Brandon, Manitoba, launches Rural and Northern Immigration Pilot
The city of Brandon, Manitoba, is the latest Canadian community to launch its local component of the Rural and Northern Immigration Pilot.
Manitoba’s second-largest city is the third community to begin accepting applications through the five-year pilot, joining the Ontario city of Sault Ste. Marie and fellow Manitoba community, Altona/Rhineland.
The Rural and Northern Immigration Pilot (RNIP) is designed to match foreign workers with employers facing labour shortages in 11 communities selected for their size, location, job opportunities and ability to help newcomers settle.
An eligible offer of full-time, permanent employment in one of the participating communities is required and only those candidates who receive a Community Recommendation through the RNIP can apply for Canadian permanent residence.
As many as 2,750 principal applicants plus their families could be approved for permanent residence through the RNIP annually.
The 11 communities participating in the pilot are:
- North Bay, Ontario
- Sudbury, Ontario
- Timmins, Ontario
- Sault Ste. Marie, Ontario
- Thunder Bay, Ontario
- Brandon, Manitoba
- Altona/Rhineland, Manitoba
- Moose Jaw, Saskatchewan
- Claresholm, Alberta
- Vernon, British Columbia
- West Kootenay (Trail, Castlegar, Rossland, Nelson), British Columbia
The RNIP is community-driven, meaning the participating communities take the lead in attracting new immigrants or temporary foreign workers already in Canada and matching them with local job vacancies.
Brandon has a quota of 100 Community Recommendations for the pilot’s first year.
Sandy Trudel, the city’s director of economic development, said the pilot’s “greatest strength” is the fact “it has been tailored to the community’s true labour needs and provides those from other countries and their families a quicker, more focused path for obtaining permanent residence in Canada.”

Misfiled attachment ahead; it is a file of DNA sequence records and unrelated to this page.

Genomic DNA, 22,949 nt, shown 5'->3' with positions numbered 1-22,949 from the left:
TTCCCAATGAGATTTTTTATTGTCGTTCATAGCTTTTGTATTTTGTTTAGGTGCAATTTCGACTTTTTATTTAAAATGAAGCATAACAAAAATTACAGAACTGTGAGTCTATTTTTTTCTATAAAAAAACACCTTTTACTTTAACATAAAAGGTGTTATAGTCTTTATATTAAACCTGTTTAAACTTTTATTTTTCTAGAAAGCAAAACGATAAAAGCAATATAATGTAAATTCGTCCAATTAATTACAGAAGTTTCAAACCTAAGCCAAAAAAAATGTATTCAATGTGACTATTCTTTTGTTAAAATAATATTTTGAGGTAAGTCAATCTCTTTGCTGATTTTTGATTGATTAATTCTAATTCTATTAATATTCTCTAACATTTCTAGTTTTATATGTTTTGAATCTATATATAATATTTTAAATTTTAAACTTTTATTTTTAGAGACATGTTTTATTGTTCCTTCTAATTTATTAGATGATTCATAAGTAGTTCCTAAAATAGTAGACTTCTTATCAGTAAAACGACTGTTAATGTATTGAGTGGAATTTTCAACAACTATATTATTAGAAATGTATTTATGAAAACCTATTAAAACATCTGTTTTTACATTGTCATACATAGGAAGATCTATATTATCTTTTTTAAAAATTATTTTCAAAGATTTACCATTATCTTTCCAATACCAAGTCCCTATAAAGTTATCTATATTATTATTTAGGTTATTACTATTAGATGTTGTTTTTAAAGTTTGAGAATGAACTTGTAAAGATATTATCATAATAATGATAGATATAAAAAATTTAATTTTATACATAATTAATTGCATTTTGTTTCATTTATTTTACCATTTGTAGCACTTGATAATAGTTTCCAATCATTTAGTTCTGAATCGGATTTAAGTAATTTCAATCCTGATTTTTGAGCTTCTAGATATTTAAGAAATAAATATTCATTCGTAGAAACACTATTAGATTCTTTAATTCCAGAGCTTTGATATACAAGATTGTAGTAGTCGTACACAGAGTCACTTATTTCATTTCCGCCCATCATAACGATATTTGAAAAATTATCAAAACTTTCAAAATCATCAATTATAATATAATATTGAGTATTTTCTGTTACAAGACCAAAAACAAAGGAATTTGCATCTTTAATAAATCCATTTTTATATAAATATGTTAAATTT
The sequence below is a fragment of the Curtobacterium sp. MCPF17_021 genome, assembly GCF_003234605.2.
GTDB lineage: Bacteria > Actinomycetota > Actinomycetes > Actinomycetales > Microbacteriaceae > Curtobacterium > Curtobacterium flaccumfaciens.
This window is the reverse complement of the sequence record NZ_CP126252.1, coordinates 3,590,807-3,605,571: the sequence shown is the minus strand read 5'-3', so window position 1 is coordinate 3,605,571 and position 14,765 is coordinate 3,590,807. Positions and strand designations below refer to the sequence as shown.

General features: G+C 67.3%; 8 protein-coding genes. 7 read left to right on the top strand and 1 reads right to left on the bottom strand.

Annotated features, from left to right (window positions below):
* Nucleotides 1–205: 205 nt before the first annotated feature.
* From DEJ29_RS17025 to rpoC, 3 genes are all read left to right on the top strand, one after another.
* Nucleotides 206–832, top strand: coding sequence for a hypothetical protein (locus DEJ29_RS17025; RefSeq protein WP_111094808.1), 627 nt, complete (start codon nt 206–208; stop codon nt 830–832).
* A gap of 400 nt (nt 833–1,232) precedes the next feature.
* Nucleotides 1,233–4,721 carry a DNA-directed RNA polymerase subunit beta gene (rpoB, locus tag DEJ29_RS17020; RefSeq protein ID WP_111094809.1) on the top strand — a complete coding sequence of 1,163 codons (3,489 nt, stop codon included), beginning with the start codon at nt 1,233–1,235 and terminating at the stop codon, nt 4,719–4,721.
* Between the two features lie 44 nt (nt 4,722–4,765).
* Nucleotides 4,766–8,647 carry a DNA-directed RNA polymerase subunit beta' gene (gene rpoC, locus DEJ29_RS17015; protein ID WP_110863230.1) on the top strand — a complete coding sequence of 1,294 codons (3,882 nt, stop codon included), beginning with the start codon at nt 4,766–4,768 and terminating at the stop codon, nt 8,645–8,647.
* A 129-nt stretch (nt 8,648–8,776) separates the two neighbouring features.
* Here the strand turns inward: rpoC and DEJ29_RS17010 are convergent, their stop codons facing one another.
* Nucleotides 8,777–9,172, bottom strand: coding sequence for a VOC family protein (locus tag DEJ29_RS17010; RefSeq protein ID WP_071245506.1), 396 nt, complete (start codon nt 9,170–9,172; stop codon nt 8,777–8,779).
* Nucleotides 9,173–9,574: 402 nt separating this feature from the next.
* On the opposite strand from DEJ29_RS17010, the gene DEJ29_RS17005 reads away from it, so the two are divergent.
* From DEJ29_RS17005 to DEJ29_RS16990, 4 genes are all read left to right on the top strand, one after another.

Trudel said Brandon’s support network for newcomers positions the city “to better connect with skilled professionals who display the motivation and willingness to settle in Brandon and make our community their long-term home.”
The matching process varies from community to community. In Brandon’s case, interested candidates first create a user profile and then apply for eligible jobs listed on the city’s dedicated RNIP website.
The list currently includes openings for a drafting technician, master dental technician and several jobs related in the meat-processing industry.
Applications are reviewed by Brandon’s Economic Development Corporation and those that meet minimum requirements for skills, education and work experience are forwarded to the employer in question.
Candidates are then screened by the employer and those who pass this process receive a qualifying full-time, permanent job offer. Candidates with a job offer can then apply for a Community Recommendation from Brandon.
Top-ranked applications for a Community Recommendation are reviewed on a monthly basis and are either approved, put on hold or declined. Those put on hold will remain under consideration for up to six months.
Only those RNIP candidates who are approved for a Community Recommendation can apply to the Government of Canada for permanent residence.
Trudel said the entire process could take as little as seven months.
“Our measure of success won’t be simply pushing through 100 Community Recommendations in the first year,” Trudel said. “Rather it will be finding the right skilled professionals who are the right fit for our small Prairie Canadian city.”
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